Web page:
March 1, 2000

George Stoney Feted at NYU

George Stoney (second from left) with Jim Brown (far left), Dean May Schmidt Campbell and David Irving

For three decades, George Stoney has been teaching documentary film production and studies at New York University; his former students have included such filmmakers and producers as Jim Brown (The Weavers, 1982), Judith Helfand (Uprising of ’34, 1995) and Jackie Glover, former director of programming at HBO. Stoney, the 1998 IDA Preservation and Scholarship recipient, was honored last October with a weekend-long tribute entitled “George Stoney and the NYU Documentary Experience.”

At 83, Stoney is also admired for his irrepressible energy, enthusiasm and generosity. On the opening evening of the tribute, Professor Stoney played congenial master of ceremonies to a platform of students and colleagues who shared their reminiscences along with clips from various periods in Stoney’s film career.

In a career that spans half a century, Stoney has produced documentaries in all formats, from the Academy Award-winning All My Babies (1952), with its exquisitely composed 35mm black and white photography of Georgia midwives, through his current small-format video work, the intimate and enlightening biography, Paolo Freire In Action. Never dogmatic in terms of technology, Stoney was an early pioneer in using video for social change.

Colleagues at the tribute recalled Stoney’s with the National Film Board of Canada's "Challenge for Change" program in the late 1960s, for which he jumped into the fray and produced You Are On Indian Land and VTR St. Jacques. The latter work chronicled the first use of portable (though hardly "lightweight") video equipment by a lower-income Montreal neighborhood attempting to document their community's plight. In keeping with his legendary activism, Stoney co-founded the Center for Alternative Media at NYU, an achievement that earned him the moniker "the father of public access television"—a moniker to which, in typical Stoneyan modesty, he conceded, "since paternity has gotten harder to disprove these days.”

Attendees at the tributes testified to Stoney’s role as a mentor. Terry Filgate, who shot Stoney’s The Newcomers in the early 1960s, thanked him for "teaching me how to look through the camera." Bob Woodsey, who worked with Stoney on The Mask (1965), remarked that "one must accept the challenge when George critiques you." This attitude was shared by Jim Borwn and Judith Helfand, both of whom related how Stoney’s honest appraisal of their work—he would typically say, “I'm sorry, but I don't think you've got a film there"—only spurred them to further examine and refine their material.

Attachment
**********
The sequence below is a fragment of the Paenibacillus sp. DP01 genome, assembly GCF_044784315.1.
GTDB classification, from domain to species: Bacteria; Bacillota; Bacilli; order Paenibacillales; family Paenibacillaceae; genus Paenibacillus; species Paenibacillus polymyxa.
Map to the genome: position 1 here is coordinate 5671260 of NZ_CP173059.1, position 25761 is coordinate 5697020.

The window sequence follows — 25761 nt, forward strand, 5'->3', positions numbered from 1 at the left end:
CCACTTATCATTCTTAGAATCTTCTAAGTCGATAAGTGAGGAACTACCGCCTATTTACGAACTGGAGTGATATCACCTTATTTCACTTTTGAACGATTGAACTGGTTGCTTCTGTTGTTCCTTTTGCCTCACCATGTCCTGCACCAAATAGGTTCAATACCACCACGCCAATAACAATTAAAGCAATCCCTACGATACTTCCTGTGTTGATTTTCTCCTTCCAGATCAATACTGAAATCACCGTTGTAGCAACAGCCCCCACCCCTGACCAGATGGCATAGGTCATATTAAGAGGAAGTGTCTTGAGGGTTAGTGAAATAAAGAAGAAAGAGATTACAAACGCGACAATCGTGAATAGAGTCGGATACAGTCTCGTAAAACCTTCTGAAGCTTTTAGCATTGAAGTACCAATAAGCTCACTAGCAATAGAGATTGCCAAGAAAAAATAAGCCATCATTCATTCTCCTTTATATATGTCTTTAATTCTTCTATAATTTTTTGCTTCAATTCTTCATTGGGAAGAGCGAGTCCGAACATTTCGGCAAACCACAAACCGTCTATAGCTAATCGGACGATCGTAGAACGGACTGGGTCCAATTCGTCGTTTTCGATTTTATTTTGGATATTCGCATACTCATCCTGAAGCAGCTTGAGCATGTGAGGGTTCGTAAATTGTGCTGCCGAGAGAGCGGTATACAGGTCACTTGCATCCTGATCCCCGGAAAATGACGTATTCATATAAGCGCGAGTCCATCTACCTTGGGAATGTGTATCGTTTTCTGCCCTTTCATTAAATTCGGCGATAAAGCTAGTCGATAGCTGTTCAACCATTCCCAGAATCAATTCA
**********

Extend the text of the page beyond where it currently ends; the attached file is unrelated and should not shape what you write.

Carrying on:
To balance the critique, however, Stoney alum Amit Das reminded listeners that "George is always the first to refer to his own production mistakes as a reference." Like many of his students, the attendees appreciated and trusted his instincts; the awards and recognition they subsequently garnered attest to the value of these lessons.

Saturday brought panel discussions reflecting Stoney's long career as an advocate for social change. The topics included “The History and Future of Public Access Television”; “Using Films for Social Justice”; and “The NYU Documentary Experience.” The latter panel featured former students Helfand and Jackie Glover, both of whom cited Stoney’s maxims on documentary making. Stoney would stress that the goal of documentary is to help people tell the story in "their own voice," not the filmmaker's. It is much more satisfying to "reveal people" through the process, he felt, rather than just "using them" in front of the camera. He also believed that just because the maker doesn't belong to a particular culture doesn't mean that one can't make a useful statement—just a "different statement" than the subjects would. The panelists all agreed with Stoney's emphasis on film as a call-to-action that would provide a motivation for "what to do when the lights come up."

Saturday and Sunday included showcases of the work, both rough cuts and completed films, of Stoney's students. These small venue screenings were followed by question-and-answer periods, marked by lively exchanges with the audience. Professor Stoney quipped that "making documentaries gives you a chance to stick your nose in other people's business," but quickly added that "the true collaboration is with the people in front of the camera, without whose confidence and generosity we'd have no films to share." The three-day celebration gave clear evidence that, far from worrying about the obsolescence of video formats or the decay of film negatives, George Stoney has created an enduring legacy through his students—many of whom have become educators. His greatest work may just be this living endowment to the documentary tradition.

 

David Weisman is a former student of Professor Stoney, NYU, 1983, and Los Angeles based independent producer whose most recent work is the 28 part environmental science series for PBS, Preserving the Legacy.

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